• radiation;
  • chemotherapy;
  • pediatric oncology;
  • dental abnormalities



The current study was performed to describe frequencies and risk factors of altered oral health and odontogenesis in childhood cancer survivors.


In total, 9308 survivors who were diagnosed between 1970 and 1986 and 2951 siblings from the Childhood Cancer Survivor Study completed a survey that contained oral-dental health information. The authors analyzed treatment impact, socioeconomic data, and patient demographics on dental outcomes using univariate and multivariate logistic regression models to estimate odds ratios (ORs).


In multivariate analysis, survivors were more likely to report microdontia (OR, 3.0; 95% confidence interval [95% CI], 2.4-3.8), hypodontia (OR, 1.7; 95% CI, 1.4-2.0), root abnormalities (OR, 3.0; 95% CI, 2.2-4.0), abnormal enamel (OR, 2.4; 95% CI, 2.0-2.9), teeth loss ≥6 (OR, 2.6; 95% CI, 1.9-3.6), severe gingivitis (OR, 1.2; 95% CI, 1.0-1.5), and xerostomia (OR, 9.7; 95% CI, 4.8-19.7). Controlling for chemotherapy and socioeconomic factors, radiation exposure of ≥20 Gray to dentition was associated significantly with an increased risk of ≥1 dental abnormality. Dose-dependent alkylating agent therapy significantly increased the risk of ≥1 anatomic/developmental dental abnormalities in survivors who were diagnosed at age <5 years (OR, 1.7, 2.7, and 3.3 for alkylating agent scores of 1, 2, and 3, respectively).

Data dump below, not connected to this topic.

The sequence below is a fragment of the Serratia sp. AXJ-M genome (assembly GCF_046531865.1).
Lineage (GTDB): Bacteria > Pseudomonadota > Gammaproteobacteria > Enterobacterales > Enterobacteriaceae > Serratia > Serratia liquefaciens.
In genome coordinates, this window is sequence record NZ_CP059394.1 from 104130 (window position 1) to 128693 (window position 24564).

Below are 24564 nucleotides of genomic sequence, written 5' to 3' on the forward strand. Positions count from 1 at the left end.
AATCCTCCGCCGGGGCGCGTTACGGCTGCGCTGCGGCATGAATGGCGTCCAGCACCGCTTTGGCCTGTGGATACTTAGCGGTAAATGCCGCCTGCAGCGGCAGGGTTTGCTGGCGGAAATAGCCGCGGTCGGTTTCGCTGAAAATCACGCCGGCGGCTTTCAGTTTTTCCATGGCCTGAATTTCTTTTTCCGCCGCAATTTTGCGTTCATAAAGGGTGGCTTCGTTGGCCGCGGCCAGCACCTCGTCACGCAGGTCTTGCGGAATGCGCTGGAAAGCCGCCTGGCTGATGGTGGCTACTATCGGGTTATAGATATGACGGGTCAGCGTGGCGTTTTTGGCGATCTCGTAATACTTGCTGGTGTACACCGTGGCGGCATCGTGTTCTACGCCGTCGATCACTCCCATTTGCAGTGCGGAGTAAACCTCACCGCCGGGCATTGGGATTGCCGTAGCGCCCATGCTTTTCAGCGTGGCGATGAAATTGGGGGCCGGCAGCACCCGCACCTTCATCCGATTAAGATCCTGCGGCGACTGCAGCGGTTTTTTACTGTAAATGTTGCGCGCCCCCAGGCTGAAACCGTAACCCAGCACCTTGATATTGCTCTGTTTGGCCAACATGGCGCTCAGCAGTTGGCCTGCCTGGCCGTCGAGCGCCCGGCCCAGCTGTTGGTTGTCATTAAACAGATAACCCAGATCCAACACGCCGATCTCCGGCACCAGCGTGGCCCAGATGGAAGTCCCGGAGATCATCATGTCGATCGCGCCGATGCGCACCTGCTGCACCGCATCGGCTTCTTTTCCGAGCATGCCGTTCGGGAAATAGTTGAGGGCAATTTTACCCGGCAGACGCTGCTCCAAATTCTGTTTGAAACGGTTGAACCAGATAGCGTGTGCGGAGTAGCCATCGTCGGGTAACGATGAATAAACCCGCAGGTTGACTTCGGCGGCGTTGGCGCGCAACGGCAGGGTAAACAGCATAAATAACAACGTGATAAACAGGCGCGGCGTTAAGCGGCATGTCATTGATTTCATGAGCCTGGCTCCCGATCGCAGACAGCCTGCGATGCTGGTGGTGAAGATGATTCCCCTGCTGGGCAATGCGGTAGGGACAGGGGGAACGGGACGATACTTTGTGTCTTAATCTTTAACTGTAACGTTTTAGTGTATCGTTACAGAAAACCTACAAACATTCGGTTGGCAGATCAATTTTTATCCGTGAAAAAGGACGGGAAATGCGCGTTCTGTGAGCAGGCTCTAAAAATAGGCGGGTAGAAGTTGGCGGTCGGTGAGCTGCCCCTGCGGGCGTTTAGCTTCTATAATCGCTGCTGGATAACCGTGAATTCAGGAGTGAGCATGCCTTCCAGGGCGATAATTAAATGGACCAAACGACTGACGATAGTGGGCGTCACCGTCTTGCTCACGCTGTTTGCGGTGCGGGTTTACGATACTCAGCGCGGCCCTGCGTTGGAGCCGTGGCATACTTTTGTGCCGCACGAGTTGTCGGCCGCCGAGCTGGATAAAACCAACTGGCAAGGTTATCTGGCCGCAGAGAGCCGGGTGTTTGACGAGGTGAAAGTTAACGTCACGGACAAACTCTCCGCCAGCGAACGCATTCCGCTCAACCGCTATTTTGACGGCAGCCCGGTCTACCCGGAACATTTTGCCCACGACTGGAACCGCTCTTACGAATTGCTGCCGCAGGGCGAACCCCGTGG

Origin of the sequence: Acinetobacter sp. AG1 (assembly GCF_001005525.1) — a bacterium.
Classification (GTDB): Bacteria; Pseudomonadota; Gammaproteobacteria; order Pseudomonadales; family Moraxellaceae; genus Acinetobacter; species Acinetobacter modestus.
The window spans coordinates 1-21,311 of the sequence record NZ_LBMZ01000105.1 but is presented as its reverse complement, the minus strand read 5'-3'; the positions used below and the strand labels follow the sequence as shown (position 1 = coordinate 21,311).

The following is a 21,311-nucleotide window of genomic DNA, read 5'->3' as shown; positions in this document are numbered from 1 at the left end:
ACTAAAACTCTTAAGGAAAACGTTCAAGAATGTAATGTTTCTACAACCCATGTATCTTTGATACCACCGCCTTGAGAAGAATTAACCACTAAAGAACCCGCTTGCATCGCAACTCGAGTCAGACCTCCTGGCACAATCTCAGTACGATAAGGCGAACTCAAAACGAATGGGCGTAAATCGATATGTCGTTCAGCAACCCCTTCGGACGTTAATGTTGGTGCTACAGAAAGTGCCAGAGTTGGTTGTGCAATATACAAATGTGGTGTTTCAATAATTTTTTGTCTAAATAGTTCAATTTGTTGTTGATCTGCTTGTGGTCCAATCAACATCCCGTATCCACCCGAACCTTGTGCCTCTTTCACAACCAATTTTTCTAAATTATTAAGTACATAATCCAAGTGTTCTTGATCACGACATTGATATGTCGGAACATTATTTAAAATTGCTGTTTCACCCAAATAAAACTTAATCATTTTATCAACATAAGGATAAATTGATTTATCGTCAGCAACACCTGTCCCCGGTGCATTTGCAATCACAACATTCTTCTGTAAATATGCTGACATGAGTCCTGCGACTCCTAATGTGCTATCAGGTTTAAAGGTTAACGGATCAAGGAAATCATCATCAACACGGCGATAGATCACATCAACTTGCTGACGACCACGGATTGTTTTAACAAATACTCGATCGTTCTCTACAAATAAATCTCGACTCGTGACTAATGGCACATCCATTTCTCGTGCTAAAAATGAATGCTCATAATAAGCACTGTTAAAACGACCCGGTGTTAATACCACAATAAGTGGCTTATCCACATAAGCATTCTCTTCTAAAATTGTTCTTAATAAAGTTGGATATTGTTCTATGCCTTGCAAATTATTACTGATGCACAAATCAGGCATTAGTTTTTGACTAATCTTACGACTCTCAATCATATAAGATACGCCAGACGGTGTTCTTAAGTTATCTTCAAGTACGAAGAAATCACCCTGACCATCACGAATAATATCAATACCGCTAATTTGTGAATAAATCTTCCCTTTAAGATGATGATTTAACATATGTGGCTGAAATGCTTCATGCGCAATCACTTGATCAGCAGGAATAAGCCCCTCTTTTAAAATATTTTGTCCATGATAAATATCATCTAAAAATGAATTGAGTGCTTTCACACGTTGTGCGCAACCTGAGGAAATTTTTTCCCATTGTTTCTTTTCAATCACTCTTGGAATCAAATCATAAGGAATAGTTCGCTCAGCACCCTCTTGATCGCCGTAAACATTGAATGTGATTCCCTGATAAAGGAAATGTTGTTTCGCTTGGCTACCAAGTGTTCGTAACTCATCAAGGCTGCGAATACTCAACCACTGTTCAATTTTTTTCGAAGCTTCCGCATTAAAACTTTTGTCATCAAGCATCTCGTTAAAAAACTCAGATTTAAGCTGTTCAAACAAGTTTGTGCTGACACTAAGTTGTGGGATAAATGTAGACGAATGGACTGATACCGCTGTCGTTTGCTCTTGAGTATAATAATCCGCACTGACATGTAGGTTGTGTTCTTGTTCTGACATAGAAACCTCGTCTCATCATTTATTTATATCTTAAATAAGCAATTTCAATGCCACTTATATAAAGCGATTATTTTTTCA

Radiation and chemotherapy were independent risk factors for adverse oral-dental sequelae among childhood cancer survivors. The authors concluded that patients who received receiving alkylating agents at age <5 years should be closely monitored. Cancer 2009. © 2009 American Cancer Society.